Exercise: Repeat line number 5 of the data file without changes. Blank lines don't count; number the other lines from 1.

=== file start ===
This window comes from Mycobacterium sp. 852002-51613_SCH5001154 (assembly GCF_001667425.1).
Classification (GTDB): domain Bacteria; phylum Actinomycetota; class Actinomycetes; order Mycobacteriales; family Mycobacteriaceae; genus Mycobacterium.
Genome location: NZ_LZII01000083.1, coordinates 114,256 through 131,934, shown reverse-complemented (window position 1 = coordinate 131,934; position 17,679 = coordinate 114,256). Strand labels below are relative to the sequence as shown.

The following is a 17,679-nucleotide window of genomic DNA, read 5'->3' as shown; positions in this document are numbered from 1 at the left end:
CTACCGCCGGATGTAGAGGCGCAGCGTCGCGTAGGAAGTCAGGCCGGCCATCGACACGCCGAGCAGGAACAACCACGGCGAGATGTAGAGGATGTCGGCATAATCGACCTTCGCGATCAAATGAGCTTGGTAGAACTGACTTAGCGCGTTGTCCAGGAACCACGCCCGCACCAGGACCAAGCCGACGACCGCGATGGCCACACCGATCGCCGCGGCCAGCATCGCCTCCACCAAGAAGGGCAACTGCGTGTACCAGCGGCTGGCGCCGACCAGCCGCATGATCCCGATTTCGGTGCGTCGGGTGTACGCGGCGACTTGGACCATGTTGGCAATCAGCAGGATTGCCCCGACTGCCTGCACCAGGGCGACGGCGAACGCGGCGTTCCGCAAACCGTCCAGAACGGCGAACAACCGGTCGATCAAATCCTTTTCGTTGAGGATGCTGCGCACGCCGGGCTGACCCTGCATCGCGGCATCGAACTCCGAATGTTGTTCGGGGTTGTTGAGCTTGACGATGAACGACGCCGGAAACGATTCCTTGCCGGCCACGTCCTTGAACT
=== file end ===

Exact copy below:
CTACCGCCGGATGTAGAGGCGCAGCGTCGCGTAGGAAGTCAGGCCGGCCATCGACACGCCGAGCAGGAACAACCACGGCGAGATGTAGAGGATGTCGGCATAATCGACCTTCGCGATCAAATGAGCTTGGTAGAACTGACTTAGCGCGTTGTCCAGGAACCACGCCCGCACCAGGACCAAGCCGACGACCGCGATGGCCACACCGATCGCCGCGGCCAGCATCGCCTCCACCAAGAAGGGCAACTGCGTGTACCAGCGGCTGGCGCCGACCAGCCGCATGATCCCGATTTCGGTGCGTCGGGTGTACGCGGCGACTTGGACCATGTTGGCAATCAGCAGGATTGCCCCGACTGCCTGCACCAGGGCGACGGCGAACGCGGCGTTCCGCAAACCGTCCAGAACGGCGAACAACCGGTCGATCAAATCCTTTTCGTTGAGGATGCTGCGCACGCCGGGCTGACCCTGCATCGCGGCATCGAACTCCGAATGTTGTTCGGGGTTGTTGAGCTTGACGATGAACGACGCCGGAAACGATTCCTTGCCGGCCACGTCCTTGAACT